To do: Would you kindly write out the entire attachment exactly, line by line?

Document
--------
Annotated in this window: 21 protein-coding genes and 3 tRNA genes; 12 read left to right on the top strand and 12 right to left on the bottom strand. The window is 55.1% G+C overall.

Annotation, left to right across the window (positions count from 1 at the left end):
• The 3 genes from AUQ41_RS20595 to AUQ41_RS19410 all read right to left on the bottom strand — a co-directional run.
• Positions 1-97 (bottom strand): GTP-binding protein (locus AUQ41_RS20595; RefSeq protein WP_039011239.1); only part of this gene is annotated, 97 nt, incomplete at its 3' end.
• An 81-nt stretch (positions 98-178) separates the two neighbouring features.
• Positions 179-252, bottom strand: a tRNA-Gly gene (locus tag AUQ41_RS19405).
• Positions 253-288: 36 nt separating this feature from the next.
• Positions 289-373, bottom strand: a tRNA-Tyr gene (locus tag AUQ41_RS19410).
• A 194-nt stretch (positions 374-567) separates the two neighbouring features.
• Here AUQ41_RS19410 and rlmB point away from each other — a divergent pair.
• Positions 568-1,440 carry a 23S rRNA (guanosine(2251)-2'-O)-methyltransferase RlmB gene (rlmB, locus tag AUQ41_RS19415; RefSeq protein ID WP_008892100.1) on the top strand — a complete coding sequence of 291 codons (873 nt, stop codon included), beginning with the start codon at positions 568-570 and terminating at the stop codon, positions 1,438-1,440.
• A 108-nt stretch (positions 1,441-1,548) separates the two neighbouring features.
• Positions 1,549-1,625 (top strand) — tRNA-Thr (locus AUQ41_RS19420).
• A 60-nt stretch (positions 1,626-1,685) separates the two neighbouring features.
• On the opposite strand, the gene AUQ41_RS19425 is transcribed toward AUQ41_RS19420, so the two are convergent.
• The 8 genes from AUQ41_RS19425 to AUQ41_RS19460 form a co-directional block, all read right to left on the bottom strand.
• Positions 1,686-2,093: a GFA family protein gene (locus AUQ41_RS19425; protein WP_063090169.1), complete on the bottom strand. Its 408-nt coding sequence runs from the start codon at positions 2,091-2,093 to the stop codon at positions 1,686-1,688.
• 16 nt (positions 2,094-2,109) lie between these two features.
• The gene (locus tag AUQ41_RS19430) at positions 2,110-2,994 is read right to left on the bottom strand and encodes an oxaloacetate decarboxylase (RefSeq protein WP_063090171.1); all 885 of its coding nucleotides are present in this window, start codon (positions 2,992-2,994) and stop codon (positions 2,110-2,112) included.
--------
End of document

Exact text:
Annotated in this window: 21 protein-coding genes and 3 tRNA genes; 12 read left to right on the top strand and 12 right to left on the bottom strand. The window is 55.1% G+C overall.

Annotation, left to right across the window (positions count from 1 at the left end):
• The 3 genes from AUQ41_RS20595 to AUQ41_RS19410 all read right to left on the bottom strand — a co-directional run.
• Positions 1-97 (bottom strand): GTP-binding protein (locus AUQ41_RS20595; RefSeq protein WP_039011239.1); only part of this gene is annotated, 97 nt, incomplete at its 3' end.
• An 81-nt stretch (positions 98-178) separates the two neighbouring features.
• Positions 179-252, bottom strand: a tRNA-Gly gene (locus tag AUQ41_RS19405).
• Positions 253-288: 36 nt separating this feature from the next.
• Positions 289-373, bottom strand: a tRNA-Tyr gene (locus tag AUQ41_RS19410).
• A 194-nt stretch (positions 374-567) separates the two neighbouring features.
• Here AUQ41_RS19410 and rlmB point away from each other — a divergent pair.
• Positions 568-1,440 carry a 23S rRNA (guanosine(2251)-2'-O)-methyltransferase RlmB gene (rlmB, locus tag AUQ41_RS19415; RefSeq protein ID WP_008892100.1) on the top strand — a complete coding sequence of 291 codons (873 nt, stop codon included), beginning with the start codon at positions 568-570 and terminating at the stop codon, positions 1,438-1,440.
• A 108-nt stretch (positions 1,441-1,548) separates the two neighbouring features.
• Positions 1,549-1,625 (top strand) — tRNA-Thr (locus AUQ41_RS19420).
• A 60-nt stretch (positions 1,626-1,685) separates the two neighbouring features.
• On the opposite strand, the gene AUQ41_RS19425 is transcribed toward AUQ41_RS19420, so the two are convergent.
• The 8 genes from AUQ41_RS19425 to AUQ41_RS19460 form a co-directional block, all read right to left on the bottom strand.
• Positions 1,686-2,093: a GFA family protein gene (locus AUQ41_RS19425; protein WP_063090169.1), complete on the bottom strand. Its 408-nt coding sequence runs from the start codon at positions 2,091-2,093 to the stop codon at positions 1,686-1,688.
• 16 nt (positions 2,094-2,109) lie between these two features.
• The gene (locus tag AUQ41_RS19430) at positions 2,110-2,994 is read right to left on the bottom strand and encodes an oxaloacetate decarboxylase (RefSeq protein WP_063090171.1); all 885 of its coding nucleotides are present in this window, start codon (positions 2,992-2,994) and stop codon (positions 2,110-2,112) included.